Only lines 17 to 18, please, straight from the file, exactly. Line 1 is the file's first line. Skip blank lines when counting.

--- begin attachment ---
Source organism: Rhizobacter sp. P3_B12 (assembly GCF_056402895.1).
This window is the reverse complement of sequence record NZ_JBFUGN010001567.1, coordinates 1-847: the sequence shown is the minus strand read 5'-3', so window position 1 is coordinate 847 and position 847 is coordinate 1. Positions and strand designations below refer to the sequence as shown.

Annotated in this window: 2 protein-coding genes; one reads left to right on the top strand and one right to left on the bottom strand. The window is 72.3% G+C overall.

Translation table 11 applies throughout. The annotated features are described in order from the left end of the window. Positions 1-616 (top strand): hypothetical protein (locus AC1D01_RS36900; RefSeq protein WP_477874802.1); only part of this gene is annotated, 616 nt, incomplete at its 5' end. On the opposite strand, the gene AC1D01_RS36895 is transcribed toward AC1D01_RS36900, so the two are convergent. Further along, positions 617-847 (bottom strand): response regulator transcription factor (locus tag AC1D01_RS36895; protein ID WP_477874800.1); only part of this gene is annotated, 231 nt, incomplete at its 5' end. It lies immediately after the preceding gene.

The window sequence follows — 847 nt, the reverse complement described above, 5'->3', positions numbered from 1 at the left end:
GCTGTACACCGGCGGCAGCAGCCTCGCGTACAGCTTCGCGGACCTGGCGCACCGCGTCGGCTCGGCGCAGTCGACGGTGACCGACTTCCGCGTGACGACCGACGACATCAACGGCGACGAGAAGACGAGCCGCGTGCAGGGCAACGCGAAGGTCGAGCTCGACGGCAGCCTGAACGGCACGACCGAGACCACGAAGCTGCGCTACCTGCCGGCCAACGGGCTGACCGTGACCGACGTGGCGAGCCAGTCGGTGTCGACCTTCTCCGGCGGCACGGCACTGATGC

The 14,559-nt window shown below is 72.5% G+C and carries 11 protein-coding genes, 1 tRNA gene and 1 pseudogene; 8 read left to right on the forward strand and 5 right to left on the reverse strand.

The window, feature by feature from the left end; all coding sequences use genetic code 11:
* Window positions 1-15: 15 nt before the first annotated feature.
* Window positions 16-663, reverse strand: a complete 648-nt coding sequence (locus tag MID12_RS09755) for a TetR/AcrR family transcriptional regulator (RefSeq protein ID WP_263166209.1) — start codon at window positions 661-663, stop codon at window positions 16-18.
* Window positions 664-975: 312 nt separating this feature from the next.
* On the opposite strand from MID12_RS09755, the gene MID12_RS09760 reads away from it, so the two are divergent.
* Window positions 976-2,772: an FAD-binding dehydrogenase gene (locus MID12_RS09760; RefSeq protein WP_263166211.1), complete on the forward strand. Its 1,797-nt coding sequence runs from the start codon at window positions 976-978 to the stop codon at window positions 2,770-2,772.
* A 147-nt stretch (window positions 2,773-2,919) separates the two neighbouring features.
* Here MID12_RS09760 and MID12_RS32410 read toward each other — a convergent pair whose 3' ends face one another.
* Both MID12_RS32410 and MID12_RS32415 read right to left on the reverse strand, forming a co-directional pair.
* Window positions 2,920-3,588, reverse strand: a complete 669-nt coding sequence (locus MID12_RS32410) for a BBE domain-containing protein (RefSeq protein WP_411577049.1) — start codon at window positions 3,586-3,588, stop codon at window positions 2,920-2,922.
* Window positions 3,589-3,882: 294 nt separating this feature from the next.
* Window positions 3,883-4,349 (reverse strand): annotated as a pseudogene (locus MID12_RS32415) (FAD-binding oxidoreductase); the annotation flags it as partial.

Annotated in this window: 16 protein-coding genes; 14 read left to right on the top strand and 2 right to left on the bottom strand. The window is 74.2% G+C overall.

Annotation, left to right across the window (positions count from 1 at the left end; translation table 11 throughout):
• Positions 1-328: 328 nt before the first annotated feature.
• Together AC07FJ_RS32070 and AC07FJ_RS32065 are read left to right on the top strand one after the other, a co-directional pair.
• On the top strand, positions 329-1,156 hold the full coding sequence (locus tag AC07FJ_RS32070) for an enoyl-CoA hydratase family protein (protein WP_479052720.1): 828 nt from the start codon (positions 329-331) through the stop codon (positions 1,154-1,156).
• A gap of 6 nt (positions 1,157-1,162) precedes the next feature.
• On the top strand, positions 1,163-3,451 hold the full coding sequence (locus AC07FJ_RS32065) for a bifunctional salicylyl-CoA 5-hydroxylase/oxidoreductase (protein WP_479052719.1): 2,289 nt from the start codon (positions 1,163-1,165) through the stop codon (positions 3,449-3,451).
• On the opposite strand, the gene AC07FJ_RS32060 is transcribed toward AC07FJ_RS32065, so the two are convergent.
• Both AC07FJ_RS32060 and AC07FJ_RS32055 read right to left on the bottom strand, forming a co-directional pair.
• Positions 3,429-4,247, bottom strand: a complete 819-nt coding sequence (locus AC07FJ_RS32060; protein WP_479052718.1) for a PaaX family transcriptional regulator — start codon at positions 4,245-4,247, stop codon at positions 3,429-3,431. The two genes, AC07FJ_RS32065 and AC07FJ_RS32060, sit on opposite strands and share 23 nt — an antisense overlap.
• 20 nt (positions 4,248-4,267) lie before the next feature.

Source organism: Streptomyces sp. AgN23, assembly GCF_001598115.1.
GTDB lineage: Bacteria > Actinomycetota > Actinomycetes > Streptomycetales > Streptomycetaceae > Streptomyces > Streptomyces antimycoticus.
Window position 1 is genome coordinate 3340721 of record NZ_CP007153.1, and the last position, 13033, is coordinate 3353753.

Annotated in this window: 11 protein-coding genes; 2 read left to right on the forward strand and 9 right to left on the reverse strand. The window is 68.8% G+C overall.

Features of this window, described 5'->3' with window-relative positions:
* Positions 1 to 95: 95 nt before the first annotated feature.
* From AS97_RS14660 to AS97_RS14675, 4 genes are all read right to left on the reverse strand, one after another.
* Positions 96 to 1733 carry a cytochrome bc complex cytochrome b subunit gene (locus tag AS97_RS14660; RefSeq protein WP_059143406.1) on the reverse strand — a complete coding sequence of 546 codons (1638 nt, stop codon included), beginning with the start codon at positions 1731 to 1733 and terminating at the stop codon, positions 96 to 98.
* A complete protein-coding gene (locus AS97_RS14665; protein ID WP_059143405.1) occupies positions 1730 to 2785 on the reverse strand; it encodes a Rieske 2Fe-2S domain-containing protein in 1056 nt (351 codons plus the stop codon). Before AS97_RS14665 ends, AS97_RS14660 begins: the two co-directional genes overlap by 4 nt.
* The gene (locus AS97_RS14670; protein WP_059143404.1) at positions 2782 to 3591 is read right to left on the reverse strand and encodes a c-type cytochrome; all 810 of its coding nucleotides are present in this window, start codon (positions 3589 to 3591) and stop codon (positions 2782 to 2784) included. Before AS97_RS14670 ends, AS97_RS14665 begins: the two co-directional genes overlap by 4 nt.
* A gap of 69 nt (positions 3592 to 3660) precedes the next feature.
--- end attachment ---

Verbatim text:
* Window positions 2,920-3,588, reverse strand: a complete 669-nt coding sequence (locus MID12_RS32410) for a BBE domain-containing protein (RefSeq protein WP_411577049.1) — start codon at window positions 3,586-3,588, stop codon at window positions 2,920-2,922.
* Window positions 3,589-3,882: 294 nt separating this feature from the next.